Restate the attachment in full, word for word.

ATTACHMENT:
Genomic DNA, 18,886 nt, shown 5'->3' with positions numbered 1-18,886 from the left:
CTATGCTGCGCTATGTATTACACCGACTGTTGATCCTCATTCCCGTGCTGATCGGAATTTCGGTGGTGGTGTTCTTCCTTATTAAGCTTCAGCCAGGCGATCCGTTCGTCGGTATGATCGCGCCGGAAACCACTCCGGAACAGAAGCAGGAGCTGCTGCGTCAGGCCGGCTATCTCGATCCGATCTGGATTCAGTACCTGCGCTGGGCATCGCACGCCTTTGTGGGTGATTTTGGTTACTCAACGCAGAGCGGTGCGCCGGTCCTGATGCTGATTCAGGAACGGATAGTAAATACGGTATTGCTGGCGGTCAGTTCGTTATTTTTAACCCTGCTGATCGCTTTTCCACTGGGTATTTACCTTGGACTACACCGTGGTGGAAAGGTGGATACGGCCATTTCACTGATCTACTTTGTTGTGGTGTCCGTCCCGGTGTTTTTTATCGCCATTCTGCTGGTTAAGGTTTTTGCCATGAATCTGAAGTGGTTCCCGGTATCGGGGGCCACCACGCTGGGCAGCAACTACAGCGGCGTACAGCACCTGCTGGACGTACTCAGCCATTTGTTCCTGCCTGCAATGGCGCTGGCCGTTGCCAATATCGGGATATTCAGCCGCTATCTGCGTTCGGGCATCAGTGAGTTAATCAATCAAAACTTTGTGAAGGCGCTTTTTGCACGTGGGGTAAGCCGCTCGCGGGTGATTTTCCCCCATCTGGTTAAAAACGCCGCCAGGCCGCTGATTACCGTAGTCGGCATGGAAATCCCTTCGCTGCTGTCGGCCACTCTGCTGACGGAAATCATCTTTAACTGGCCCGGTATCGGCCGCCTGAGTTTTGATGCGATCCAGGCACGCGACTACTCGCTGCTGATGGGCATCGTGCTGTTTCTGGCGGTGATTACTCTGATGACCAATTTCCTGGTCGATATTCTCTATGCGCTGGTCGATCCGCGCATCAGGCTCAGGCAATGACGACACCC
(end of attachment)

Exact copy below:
Genomic DNA, 18,886 nt, shown 5'->3' with positions numbered 1-18,886 from the left:
CTATGCTGCGCTATGTATTACACCGACTGTTGATCCTCATTCCCGTGCTGATCGGAATTTCGGTGGTGGTGTTCTTCCTTATTAAGCTTCAGCCAGGCGATCCGTTCGTCGGTATGATCGCGCCGGAAACCACTCCGGAACAGAAGCAGGAGCTGCTGCGTCAGGCCGGCTATCTCGATCCGATCTGGATTCAGTACCTGCGCTGGGCATCGCACGCCTTTGTGGGTGATTTTGGTTACTCAACGCAGAGCGGTGCGCCGGTCCTGATGCTGATTCAGGAACGGATAGTAAATACGGTATTGCTGGCGGTCAGTTCGTTATTTTTAACCCTGCTGATCGCTTTTCCACTGGGTATTTACCTTGGACTACACCGTGGTGGAAAGGTGGATACGGCCATTTCACTGATCTACTTTGTTGTGGTGTCCGTCCCGGTGTTTTTTATCGCCATTCTGCTGGTTAAGGTTTTTGCCATGAATCTGAAGTGGTTCCCGGTATCGGGGGCCACCACGCTGGGCAGCAACTACAGCGGCGTACAGCACCTGCTGGACGTACTCAGCCATTTGTTCCTGCCTGCAATGGCGCTGGCCGTTGCCAATATCGGGATATTCAGCCGCTATCTGCGTTCGGGCATCAGTGAGTTAATCAATCAAAACTTTGTGAAGGCGCTTTTTGCACGTGGGGTAAGCCGCTCGCGGGTGATTTTCCCCCATCTGGTTAAAAACGCCGCCAGGCCGCTGATTACCGTAGTCGGCATGGAAATCCCTTCGCTGCTGTCGGCCACTCTGCTGACGGAAATCATCTTTAACTGGCCCGGTATCGGCCGCCTGAGTTTTGATGCGATCCAGGCACGCGACTACTCGCTGCTGATGGGCATCGTGCTGTTTCTGGCGGTGATTACTCTGATGACCAATTTCCTGGTCGATATTCTCTATGCGCTGGTCGATCCGCGCATCAGGCTCAGGCAATGACGACACCC